Even though the strike ended in August, the backlog at the port cost wholesalers approximately $600 million in sales over the two months. The decrease in sales and inventory was most noticeable in the personal and household goods, building material and supplies, and machinery, equipment and supplies subsectors, although respondents from all subsectors reported various degrees of the negative impact of the strike.

As the Port is an important hub for many supply chains, the disruption left containers backlogged in the Port of Montréal or rerouted to other domestic and international ports. This required many businesses to bear higher costs in port storage or resort to additional air or ocean freight costs.

The significant delay in receiving products led to the interruption of business operations, the shortage of inventory, and the delay or cancellation of orders. Moreover, it can take weeks for containers to be cleared up and delivered, so there may be some residual short-term impact.

Higher sales in seven provinces

Sales increased in seven provinces in September, accounting for more than 90% of total wholesale sales and led by Quebec and Ontario.

Sales in Quebec grew 2.8% in September to $12.8 billion, the fifth consecutive monthly increase. Higher sales were recorded in six out of the seven subsectors, led by the food, beverage and tobacco subsector (+8.2% to $3.1 billion) and the machinery, equipment and supplies subsector (+3.6% to $1.9 billion). Gains in the food, beverage and tobacco subsector were mainly attributable to the higher sales in the food product industry. In September, sales of food, beverage and tobacco were 0.8% lower than their highest level, seen in March 2020. The machinery, equipment and supplies subsector saw an increase in three out of their four industries, led by growth in the construction, forestry, mining, and industrial machinery, equipment and supplies industry. The machinery, equipment and supplies subsector was 2.9% lower than its record high in September 2019. Quebec also saw strong growth in the pharmaceuticals and pharmacy supplies industry, but the gains were partially offset by declines in the home furnishings industry, which dampened the growth in the personal and household goods subsector.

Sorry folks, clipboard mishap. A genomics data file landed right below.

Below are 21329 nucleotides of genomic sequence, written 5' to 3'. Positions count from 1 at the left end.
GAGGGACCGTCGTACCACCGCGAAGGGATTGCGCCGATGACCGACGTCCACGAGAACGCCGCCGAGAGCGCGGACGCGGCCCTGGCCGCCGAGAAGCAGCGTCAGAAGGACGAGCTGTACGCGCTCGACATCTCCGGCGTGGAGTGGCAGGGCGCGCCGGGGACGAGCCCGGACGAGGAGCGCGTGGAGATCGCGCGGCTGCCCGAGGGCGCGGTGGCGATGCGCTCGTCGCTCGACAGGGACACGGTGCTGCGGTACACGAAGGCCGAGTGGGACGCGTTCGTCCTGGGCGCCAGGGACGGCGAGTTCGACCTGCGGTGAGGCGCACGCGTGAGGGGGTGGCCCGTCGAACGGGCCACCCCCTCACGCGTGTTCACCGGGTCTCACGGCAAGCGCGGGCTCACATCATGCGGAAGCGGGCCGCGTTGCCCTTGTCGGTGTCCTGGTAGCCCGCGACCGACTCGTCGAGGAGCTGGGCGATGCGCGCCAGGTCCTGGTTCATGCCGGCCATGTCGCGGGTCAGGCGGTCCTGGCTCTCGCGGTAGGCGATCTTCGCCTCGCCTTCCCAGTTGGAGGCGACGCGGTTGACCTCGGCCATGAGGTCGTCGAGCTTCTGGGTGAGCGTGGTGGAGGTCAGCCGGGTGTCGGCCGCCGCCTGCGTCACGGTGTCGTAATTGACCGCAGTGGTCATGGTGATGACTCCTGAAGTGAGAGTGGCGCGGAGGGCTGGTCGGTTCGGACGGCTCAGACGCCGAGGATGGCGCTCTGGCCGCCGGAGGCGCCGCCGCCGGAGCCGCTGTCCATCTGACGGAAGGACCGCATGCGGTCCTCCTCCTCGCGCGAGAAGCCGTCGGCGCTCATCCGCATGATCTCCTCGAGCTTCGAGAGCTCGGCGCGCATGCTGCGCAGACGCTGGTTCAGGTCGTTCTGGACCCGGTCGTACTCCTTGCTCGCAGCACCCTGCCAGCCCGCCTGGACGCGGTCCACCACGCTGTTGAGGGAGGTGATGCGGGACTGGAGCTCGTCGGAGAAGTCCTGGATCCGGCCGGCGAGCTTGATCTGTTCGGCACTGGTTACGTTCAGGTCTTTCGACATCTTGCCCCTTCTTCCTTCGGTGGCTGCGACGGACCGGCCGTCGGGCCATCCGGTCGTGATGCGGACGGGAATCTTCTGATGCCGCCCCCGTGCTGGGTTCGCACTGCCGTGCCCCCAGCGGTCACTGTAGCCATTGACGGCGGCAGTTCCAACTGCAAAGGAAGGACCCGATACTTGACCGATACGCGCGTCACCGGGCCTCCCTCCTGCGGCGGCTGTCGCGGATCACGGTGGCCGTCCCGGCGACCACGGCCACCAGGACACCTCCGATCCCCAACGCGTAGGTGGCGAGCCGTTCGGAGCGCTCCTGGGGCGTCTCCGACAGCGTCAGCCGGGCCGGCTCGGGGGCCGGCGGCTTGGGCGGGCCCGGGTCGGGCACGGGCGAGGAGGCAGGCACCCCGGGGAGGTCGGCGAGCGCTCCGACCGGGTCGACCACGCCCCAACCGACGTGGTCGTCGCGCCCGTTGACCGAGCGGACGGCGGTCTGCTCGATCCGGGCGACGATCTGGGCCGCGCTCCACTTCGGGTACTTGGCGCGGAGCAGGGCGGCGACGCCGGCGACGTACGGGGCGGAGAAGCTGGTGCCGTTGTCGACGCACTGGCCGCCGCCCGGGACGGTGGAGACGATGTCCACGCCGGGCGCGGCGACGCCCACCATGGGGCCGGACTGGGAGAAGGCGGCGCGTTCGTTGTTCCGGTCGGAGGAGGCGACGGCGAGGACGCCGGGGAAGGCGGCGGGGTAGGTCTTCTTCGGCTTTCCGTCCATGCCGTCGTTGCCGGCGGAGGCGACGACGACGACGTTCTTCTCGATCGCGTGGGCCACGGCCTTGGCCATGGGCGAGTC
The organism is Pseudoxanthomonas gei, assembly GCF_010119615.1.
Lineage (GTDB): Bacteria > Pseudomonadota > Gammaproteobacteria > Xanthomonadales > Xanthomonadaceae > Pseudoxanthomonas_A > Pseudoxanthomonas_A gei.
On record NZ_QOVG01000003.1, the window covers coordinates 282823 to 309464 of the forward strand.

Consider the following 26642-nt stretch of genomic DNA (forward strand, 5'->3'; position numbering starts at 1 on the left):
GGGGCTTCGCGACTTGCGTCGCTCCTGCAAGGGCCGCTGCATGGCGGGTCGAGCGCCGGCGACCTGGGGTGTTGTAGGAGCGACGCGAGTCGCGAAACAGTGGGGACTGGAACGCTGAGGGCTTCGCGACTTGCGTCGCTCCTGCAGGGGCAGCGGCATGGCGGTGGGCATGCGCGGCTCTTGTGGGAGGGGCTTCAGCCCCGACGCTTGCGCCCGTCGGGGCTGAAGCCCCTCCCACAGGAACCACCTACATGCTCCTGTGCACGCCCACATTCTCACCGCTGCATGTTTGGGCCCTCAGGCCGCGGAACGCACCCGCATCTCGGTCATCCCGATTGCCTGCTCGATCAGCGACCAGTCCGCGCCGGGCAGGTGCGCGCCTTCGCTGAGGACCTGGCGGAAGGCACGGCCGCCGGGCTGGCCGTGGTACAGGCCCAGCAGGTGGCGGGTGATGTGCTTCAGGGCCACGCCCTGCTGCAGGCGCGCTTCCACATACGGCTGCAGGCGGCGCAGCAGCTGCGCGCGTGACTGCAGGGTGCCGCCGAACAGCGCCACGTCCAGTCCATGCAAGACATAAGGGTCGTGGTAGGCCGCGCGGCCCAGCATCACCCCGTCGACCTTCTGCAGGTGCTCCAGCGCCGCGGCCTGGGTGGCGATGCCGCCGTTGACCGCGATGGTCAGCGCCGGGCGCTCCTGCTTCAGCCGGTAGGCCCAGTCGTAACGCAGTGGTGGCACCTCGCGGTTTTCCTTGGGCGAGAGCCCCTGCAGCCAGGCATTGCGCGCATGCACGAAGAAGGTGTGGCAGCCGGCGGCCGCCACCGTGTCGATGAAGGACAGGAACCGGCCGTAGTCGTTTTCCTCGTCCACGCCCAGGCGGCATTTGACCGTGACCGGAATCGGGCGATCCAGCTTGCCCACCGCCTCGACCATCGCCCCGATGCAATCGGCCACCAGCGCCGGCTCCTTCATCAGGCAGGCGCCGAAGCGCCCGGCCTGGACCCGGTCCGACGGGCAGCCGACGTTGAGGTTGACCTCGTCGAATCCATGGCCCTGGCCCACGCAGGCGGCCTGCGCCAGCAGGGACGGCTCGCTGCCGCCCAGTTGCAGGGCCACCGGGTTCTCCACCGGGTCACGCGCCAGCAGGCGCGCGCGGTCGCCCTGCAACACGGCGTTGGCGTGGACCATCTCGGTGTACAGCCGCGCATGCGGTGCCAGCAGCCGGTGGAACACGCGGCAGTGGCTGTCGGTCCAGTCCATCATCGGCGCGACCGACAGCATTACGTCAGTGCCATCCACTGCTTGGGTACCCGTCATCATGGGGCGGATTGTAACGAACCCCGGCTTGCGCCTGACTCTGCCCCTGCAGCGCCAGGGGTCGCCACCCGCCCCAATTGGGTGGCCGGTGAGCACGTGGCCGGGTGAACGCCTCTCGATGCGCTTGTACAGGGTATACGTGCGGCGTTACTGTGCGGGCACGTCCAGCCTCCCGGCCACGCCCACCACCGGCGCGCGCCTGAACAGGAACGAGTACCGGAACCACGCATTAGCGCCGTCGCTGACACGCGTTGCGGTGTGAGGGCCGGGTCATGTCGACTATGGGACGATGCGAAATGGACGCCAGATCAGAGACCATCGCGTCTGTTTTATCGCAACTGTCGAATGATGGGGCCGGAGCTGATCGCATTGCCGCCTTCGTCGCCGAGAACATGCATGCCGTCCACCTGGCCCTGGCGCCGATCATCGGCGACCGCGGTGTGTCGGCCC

Ontario wholesale sales rose 0.9% to an all-time high of $34.3 billion in September. Higher sales were recorded in three of the seven subsectors, led by the personal and household goods subsector (+4.9% to $5.9 billion) and the food, beverage and tobacco subsector (+4.3% to $5.3 billion). Higher sales in the pharmaceuticals and pharmacy supplies industry contributed to the growth in the personal and household goods subsector and, similar to Quebec, these gains were offset by losses in the home furnishings industry. The strong growth in the personal and household goods and the food, beverage and tobacco subsectors was in turn partially offset by a decrease in sales in the machinery, equipment and supplies subsector (-2.6% to $7.1 billion).

Inventories rise

Wholesale inventories increased by 0.7% to $90.7 billion in September. It was the second straight positive month after three consecutive months of declining inventories. The gain is consistent with the 0.7% increase reported by the Monthly Survey of Manufacturing.

Inventories increased 1.9% in the machinery, equipment and supplies subsector to $26.9 billion. These gains were in large part due to higher inventories in the construction, forestry, mining, and industrial machinery, equipment and supplies industry and the other machinery, equipment and supplies industry.

Inventories in the food, beverage and tobacco subsector rose 4.2% to $9.8 billion. The increase in September was the subsector’s largest monthly growth since May 2019. Increases in the food industry led to most of the gains as this subsector was up 4.7% to $8.7 billion in September.

The inventory-to-sales ratio was unchanged at 1.37 from August to September. This has been the lowest level since August 2018. The inventory-to-sales ratio is a measure of the time (in months) required to exhaust inventories if sales were to remain at their current level.